Arnold Edward Codispoti abused one Scout for years, starting in 1977, according to a new allegation. The former Scout said Codispoti molested him on Scouting trips and campouts. 

In 1986, Codispoti pleaded guilty to sexual abuse. He served six years in prison and nine years on parole, according to a public information officer for the New Jersey Department of Corrections. 

He was added to the Boy Scouts' ineligible volunteer files after sentencing.  

A 19-year veteran of the Essex County Police Department in New Jersey, Codispoti was accused of plying children with alcohol before he abused them.  

He could not be reached for comment.

Volunteer firefighter 

James Buxton pleaded guilty to 18 counts of felony child molestation in 1990 and was sentenced to 42 years in prison, according to the Los Angeles Times. He was added to the Boy Scouts' ineligible volunteer files after the charge.  

A former Scout who is a client with Abused in Scouting said he was abused by Buxton. It's unclear whether the allegation is part of the same case. 

Buxton started Wonder Valley’s Boy Scout Troop 341 and was its Scoutmaster. It has been disbanded.

According to the Times, Assistant Scoutmaster David Reed pleaded guilty to 16 counts of felony molestation and was sentenced to 38 years in prison. 

In a civil case from 1991, a jury awarded $3.75 million in damages to the families of three boys whom Buxton molested in 1988, the Times reported.

Church youth leader  

Jack LaHolt, a onetime Boy Scout leader and Mormon church youth leader in Kent, Washington, had numerous allegations made against him during the early to mid-1970s, and one of the law firm's clients names him.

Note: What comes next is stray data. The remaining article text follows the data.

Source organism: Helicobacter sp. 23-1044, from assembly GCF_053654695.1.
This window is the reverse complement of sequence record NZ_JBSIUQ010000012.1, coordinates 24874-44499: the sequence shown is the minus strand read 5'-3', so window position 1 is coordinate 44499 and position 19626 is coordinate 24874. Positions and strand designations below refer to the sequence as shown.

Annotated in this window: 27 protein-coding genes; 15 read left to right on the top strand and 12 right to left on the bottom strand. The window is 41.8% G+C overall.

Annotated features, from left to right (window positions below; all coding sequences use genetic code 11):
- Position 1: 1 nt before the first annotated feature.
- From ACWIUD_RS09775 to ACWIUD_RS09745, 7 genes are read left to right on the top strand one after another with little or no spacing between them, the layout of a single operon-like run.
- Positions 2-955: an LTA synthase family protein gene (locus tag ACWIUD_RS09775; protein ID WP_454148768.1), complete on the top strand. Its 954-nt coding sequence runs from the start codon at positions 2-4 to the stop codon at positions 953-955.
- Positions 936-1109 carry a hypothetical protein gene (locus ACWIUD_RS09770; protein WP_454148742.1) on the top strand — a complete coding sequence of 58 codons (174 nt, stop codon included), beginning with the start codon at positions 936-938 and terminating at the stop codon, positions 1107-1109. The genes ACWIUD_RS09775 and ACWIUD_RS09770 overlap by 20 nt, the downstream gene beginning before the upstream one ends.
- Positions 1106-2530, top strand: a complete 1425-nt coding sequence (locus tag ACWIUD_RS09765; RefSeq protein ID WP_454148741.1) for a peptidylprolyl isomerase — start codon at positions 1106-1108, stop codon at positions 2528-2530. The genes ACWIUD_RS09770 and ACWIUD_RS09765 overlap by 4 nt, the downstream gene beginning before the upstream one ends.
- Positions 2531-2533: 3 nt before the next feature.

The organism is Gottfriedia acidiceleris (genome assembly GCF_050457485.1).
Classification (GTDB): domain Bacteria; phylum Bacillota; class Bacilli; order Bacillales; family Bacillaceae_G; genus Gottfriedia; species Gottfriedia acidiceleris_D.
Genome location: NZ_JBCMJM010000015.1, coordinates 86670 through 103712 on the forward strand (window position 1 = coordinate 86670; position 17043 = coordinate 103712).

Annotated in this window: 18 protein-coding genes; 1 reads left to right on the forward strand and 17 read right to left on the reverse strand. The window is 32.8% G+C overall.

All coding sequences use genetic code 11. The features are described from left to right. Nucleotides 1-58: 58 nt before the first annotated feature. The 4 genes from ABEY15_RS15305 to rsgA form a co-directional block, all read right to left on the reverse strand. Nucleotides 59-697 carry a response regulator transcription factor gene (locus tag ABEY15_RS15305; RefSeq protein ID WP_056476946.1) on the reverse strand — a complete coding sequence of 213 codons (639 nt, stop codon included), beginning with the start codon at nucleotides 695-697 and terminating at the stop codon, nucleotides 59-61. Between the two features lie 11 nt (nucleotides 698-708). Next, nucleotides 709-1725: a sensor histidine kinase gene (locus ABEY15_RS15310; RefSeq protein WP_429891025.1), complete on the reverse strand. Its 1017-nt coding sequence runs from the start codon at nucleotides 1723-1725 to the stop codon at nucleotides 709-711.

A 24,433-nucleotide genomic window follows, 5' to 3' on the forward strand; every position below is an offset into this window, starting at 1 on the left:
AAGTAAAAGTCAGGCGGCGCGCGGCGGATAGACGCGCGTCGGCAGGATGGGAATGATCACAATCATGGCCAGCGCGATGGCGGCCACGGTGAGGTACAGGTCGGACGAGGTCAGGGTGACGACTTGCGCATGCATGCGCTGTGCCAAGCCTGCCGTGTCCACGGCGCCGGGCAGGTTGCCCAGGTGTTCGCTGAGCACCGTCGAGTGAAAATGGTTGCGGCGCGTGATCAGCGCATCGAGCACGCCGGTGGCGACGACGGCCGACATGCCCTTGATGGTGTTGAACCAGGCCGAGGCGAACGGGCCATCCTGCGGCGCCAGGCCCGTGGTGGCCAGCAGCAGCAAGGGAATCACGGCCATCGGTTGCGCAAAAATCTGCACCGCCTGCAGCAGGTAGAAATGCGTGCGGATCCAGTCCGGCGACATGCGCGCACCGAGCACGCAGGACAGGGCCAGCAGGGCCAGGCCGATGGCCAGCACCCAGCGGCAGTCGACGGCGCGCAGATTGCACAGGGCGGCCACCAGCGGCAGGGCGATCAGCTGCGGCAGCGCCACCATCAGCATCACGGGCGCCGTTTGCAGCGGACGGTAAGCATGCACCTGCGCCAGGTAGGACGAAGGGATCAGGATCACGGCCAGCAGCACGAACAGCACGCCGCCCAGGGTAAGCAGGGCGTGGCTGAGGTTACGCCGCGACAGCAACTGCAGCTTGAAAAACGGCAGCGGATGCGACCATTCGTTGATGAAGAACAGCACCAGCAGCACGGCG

Court records show that the allegations were brought before two church bishops but were never reported to law enforcement authorities. 

The documents indicate one of the bishops removed LaHolt from the Boy Scout program and referred him to sexual deviancy therapy through the church, where he was treated for about a year. He returned to the Scouts and was reelevated to Scoutmaster of his former troop.  

LaHolt, also known as LoHolt, moved to Canada and could not be reached for comment. In a story in the Seattle Post-Intelligencer in 2004, LaHolt denied the accusations made in a civil lawsuit, but he admitted abusing other children.

“I don’t let that happen anymore," he said. "I don’t even get near anybody like that – people who set me up. I don’t have anything to do with kids.”

Sunday school teacher

A former Scout accused Charles Donald Corley, a revered businessman and pillar of the Alabama town where he volunteered with Boy Scout Troop 97 and taught Sunday school at Trinity United Methodist Church.

Corley was involved with the youth choir and youth counseling, according to the Birmingham News.  

In 1995, he pleaded guilty to three counts of sexual abuse and two counts of sodomy. According to an AL.com report in 2017, authorities said he’d left a trail of abuse over more than 30 years, with as many as 120 victims.  

Corley was sentenced to 30 years in prison. With the accrual of time for good behavior, his sentence is set to end next April. 

Contributing: Rachel Axon, David Heath, Mark Nichols, Lindsay Schnell, Marisa Kwiatkowski

This article originally appeared on USA TODAY: Boy Scouts lawsuit: Police, teachers, more among the accused